It’s been awhile since we’ve heard from our anonymous courtroom correspondent.
So let’s have her kick things off today by catching us up with the latest happenings in bike jurisprudence and other related stuff.
Mariah Kandise Banks (charged in the hit-and-run death of Frederick “Woon” Frazier) has yet another DA newly assigned to her case. He was tranfserred from the Van Nuys courthouse on the morning of her most react hearing, December 6th. He had a whole new caseload to familiarize himself with, but was present for Banks’ appearance. I was able to speak with him very briefly and he indicated that the prosecution is continuing to work with the defense on a plea deal.
(Editor’s note — Let’s hope they finally get a conviction while Woon’s long-suffering mother is still around to see it.)
Samantha Cunha killed her friend during a bizarre road rage incident. On December 1st, the charge was dismissed.
(Editor’s note — This was the case where Cunha was a passenger in a car driven by Sophia Ardalan when they became involved in a running road rage dispute on Sunset Blvd in Hollywood. Ardalan was killed when she either got out, or fell out, of her car attempting to confront the motorcyclist in front of a West Hollywood apartment building, and Cunha somehow put the car into reverse, crushing her against a tree.)
In the latest episode of Drivers Hitting Buildings:
- On the 6th, a driver smashed into a building at Los Altos Dr. & Caricia Dr. in Hacienda Heights.
- On Sunday morning, a speeding driver in a Nissan Frontier took out a parked pick-up, a light pole, and the garage at the T-intersection of City Terrace Drive & Ditman.
- In the wee, wee hours of Monday, the flower shop at Colima & Lambert, the site of a Black Friday fatality, was again collateral damage in a 3-vehicle collision. This time a driver made a drive-thru of it.
- A driver fled a hit and run on the 710, went zipping down surface streets, and ended up hitting the house at 5th St. & Sydney Dr. (This is not the first time that house has been hit.)
- On the 3rd, a dipstick departed the Sinclair gas station at Alameda & Nadeau with the gas nozzle still attached. Counts as structural damage?
There was a candlelight vigil Sunday for a mother & daughter killed on my coworker’s commute route. Last week, she asked, “You do this all the time. Do I take a candle, or will they hand them out there? Is it okay to take more flowers?” I’m kinda upset to be the go-to for advice on this subject, tbh.
The speed limit on this stretch is 40mph, and this intersection is close to the terminus of the 105 at Studebaker, which has frequent collisions, sometimes involving the already red-tagged building on the east side of the street. Currently, the guardrail “protecting” the sidewalk has a 20-inch dent. Just a half mile up the road, Chandler Ray was killed on his bike.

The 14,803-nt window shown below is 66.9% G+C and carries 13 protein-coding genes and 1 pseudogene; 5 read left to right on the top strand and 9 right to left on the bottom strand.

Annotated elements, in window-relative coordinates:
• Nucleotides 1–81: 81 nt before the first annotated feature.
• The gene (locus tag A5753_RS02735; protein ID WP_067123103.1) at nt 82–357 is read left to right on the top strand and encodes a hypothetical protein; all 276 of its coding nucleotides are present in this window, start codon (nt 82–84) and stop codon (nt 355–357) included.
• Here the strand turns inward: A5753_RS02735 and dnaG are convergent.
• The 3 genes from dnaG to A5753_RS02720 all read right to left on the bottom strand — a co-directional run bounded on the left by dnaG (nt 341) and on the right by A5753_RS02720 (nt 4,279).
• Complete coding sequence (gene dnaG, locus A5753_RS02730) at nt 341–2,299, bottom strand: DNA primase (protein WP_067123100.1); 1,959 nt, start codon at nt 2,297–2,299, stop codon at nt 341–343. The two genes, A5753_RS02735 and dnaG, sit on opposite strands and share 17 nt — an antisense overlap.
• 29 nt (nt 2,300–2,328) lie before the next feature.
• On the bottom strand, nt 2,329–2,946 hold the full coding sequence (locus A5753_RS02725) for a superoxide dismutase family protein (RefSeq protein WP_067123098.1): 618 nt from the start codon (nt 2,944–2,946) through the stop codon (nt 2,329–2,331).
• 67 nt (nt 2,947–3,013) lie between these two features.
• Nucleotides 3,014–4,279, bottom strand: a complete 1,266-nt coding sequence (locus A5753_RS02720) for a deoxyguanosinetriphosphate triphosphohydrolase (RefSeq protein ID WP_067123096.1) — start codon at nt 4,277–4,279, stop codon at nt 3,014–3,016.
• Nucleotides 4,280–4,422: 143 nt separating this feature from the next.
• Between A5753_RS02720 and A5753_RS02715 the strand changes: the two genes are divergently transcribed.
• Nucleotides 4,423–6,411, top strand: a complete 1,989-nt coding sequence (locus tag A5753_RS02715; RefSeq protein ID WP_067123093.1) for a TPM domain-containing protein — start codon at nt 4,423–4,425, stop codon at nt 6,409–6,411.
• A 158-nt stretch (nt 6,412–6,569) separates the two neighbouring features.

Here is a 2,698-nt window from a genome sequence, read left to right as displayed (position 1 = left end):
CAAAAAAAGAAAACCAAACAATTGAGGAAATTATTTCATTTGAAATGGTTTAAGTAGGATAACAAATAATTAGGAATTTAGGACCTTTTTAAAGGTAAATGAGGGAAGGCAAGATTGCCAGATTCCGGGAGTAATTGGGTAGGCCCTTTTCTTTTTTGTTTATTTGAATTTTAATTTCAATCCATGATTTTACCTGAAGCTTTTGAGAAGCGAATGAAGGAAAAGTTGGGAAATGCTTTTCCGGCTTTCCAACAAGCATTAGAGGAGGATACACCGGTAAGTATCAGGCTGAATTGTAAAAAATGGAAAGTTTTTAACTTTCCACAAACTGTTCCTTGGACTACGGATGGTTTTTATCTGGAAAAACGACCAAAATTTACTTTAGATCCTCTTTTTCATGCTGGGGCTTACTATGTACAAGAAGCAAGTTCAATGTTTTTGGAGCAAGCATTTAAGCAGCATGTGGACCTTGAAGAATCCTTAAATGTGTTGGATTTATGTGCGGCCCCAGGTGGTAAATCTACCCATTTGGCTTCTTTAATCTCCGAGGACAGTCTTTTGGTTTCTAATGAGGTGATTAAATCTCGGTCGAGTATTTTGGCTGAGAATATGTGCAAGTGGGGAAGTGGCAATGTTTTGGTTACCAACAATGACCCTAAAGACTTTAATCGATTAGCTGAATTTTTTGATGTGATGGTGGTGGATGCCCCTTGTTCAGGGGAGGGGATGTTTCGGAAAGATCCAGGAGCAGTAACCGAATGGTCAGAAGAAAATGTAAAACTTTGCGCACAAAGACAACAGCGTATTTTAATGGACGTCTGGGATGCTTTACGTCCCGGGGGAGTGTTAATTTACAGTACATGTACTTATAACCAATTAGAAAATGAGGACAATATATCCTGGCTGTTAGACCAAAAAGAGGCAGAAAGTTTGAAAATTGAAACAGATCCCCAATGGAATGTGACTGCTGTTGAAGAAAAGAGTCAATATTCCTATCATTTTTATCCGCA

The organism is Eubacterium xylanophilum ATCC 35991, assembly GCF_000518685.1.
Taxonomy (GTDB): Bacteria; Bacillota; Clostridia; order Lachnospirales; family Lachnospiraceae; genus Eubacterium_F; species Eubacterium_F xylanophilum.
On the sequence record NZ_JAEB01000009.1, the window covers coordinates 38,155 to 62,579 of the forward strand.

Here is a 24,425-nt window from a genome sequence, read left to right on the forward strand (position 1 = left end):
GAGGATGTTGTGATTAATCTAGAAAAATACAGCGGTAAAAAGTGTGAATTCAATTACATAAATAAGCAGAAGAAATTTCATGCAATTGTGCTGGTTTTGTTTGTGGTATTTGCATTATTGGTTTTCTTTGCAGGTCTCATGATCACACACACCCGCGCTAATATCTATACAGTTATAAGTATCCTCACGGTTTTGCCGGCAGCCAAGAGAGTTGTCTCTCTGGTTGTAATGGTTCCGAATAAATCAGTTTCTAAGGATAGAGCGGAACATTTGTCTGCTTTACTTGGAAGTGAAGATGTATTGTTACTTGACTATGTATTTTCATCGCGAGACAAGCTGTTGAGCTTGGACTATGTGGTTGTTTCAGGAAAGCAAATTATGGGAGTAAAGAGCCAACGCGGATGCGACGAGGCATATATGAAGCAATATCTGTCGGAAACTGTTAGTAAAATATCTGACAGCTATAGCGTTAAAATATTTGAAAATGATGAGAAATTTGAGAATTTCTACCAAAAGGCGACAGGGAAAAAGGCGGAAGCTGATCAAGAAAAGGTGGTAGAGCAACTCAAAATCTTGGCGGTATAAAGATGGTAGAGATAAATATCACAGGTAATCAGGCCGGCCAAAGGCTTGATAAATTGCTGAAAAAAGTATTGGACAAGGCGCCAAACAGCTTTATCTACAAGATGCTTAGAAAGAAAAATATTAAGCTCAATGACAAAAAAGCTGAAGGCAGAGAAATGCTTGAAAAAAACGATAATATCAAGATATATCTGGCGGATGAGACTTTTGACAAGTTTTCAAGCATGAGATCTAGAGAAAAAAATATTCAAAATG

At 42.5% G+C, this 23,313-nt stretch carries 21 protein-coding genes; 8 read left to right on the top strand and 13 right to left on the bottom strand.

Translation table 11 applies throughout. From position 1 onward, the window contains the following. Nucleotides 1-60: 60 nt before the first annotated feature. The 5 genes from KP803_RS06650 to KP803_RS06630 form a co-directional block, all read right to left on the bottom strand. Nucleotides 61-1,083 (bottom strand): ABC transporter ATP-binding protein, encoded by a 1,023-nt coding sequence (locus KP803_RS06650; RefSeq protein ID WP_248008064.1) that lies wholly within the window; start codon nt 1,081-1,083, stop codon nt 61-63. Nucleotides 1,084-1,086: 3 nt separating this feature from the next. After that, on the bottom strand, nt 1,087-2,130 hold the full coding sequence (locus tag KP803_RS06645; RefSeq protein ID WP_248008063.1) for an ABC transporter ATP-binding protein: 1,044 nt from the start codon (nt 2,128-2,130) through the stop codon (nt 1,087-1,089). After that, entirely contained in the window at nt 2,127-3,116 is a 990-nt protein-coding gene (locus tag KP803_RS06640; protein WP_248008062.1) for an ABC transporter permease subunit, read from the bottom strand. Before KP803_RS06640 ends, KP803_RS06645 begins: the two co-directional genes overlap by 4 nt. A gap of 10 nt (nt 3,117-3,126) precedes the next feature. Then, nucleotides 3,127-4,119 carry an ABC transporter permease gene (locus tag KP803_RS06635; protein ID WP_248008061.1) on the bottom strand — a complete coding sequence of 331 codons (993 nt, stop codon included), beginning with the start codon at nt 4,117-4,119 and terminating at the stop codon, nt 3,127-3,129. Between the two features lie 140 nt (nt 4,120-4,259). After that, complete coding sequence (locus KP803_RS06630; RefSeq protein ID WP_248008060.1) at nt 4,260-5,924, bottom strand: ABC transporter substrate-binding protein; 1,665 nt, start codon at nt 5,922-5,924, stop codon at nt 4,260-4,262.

The killer was released last Tuesday before the tox exam was even returned. She’s out there. Just like Mariah Banks.
This was the third Christmas in a row that it was too wet for me & my friends to put up our hit-and-run reward posters… y’know, the some people are in such a rush on Christmas Eve that they really don’t watch out for grannies trying to make their way home. We have really sharp pictures of the suspect and his vehicle, too! The posters and the reindeer hoof print stencils have to wait til next year.
Photo by Sora Shimazaki from Pexels.
LA’s standing reward program is working better than we realized, as Crosstown reports the city paid out a total of $300,000 to eleven people for information leading to the conviction of hit-and-run drivers last year.
Prior to last year, the city had only paid three people a total of $55,000 in the previous four years of the program.
The sudden explosion of payments was most likely due the time it takes to make an arrest and for the case to work its way through the court system, according to a police spokesman.
The site also reports that serious hit-and-runs are up in the city, while overall hit-and-runs decreased somewhat.
Los Angeles has seen a rise in people dying or being seriously injured in car crashes. In 2021, there were 359 felony hit and runs in the city that resulted in serious injury or death, up 25% from the 286 in 2020, according to LAPD Traffic Division Compstat data.
Altogether, there were 3,536 felony hit and run cases in Los Angeles last year. That was a decrease of 17% from the 4,273 in 2020.
Time is running out to voice your thoughts on the planned rush hour bus lanes on La Brea Ave, which would provide a relatively safe route from Hollywood to South LA.
As long as you don’t mind Metro buses running up behind you every ten minutes or so.
The deadline is THIS FRIDAY to give Metro feedback in favor of the La Brea bus lanes. Make your voice heard! https://t.co/B10YigTOmX
— Streets For All (@streetsforall) January 12, 2022
Let’s tip one out for the late, great VeloNews.
End of an era: VeloNews magazine is no longer. I knew this was coming, but missed the announcement last week. Sad, but unsurprising, given the state of print media. I left VN in 2015 after 14 years. I moved to Boulder to write for VeloNews mag, made lifelong friends along the way https://t.co/qLkVZ0Bu2A
— Neal Rogers (@nealrogers) January 11, 2022
Longtime CNN reporter and host Christiane Amanpour is one of us.
The latest Streetfilm illustrates how cargo bikes are revolutionizing family life in New York City.
The war on cars may be a myth, but the war on bikes just keeps on going.
A Seattle man has had more than a dozen surgeries to correct critical injuries suffered when a hit-and-run driver his his bike last month, dragging him for two blocks under the massive SUV, in what he says may have been a deliberate attack.
An Atlanta man faces multiple felony charges for allegedly chasing down a man on a bicycle with a Hummer, then beating him with a baseball bat in an apparent attempt to stiff the victim out of a mere $70 for two days worth of yard work.
But sometimes, it’s the people on two wheels behaving badly.